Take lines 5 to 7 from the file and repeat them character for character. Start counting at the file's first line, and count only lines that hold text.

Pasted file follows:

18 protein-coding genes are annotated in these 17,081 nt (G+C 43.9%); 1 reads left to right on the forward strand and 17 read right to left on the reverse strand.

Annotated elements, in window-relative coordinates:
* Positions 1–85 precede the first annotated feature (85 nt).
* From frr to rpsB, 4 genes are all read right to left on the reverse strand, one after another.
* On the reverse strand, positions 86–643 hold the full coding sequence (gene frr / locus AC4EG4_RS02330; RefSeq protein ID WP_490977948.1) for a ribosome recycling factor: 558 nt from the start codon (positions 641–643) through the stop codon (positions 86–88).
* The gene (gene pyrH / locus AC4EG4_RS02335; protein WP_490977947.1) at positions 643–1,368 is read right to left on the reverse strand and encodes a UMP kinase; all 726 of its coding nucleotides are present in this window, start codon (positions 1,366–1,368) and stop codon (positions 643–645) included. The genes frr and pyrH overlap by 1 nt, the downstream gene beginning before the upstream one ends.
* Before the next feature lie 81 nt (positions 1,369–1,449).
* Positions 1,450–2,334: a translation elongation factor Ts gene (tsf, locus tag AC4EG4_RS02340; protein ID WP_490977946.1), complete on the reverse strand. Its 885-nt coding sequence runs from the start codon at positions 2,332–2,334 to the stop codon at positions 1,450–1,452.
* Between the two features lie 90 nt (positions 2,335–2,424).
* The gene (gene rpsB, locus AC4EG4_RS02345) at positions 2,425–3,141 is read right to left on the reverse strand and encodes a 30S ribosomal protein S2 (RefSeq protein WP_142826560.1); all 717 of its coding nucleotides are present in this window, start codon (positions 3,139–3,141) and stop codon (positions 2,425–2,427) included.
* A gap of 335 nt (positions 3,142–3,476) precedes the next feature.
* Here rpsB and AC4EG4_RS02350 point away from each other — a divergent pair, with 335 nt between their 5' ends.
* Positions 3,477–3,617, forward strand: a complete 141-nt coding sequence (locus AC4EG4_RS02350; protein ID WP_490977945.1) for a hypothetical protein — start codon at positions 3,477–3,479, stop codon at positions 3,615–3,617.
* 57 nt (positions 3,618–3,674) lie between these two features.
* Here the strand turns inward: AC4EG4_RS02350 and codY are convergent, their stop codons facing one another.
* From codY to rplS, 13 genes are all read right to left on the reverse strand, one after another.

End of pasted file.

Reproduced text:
* On the reverse strand, positions 86–643 hold the full coding sequence (gene frr / locus AC4EG4_RS02330; RefSeq protein ID WP_490977948.1) for a ribosome recycling factor: 558 nt from the start codon (positions 641–643) through the stop codon (positions 86–88).
* The gene (gene pyrH / locus AC4EG4_RS02335; protein WP_490977947.1) at positions 643–1,368 is read right to left on the reverse strand and encodes a UMP kinase; all 726 of its coding nucleotides are present in this window, start codon (positions 1,366–1,368) and stop codon (positions 643–645) included. The genes frr and pyrH overlap by 1 nt, the downstream gene beginning before the upstream one ends.
* Before the next feature lie 81 nt (positions 1,369–1,449).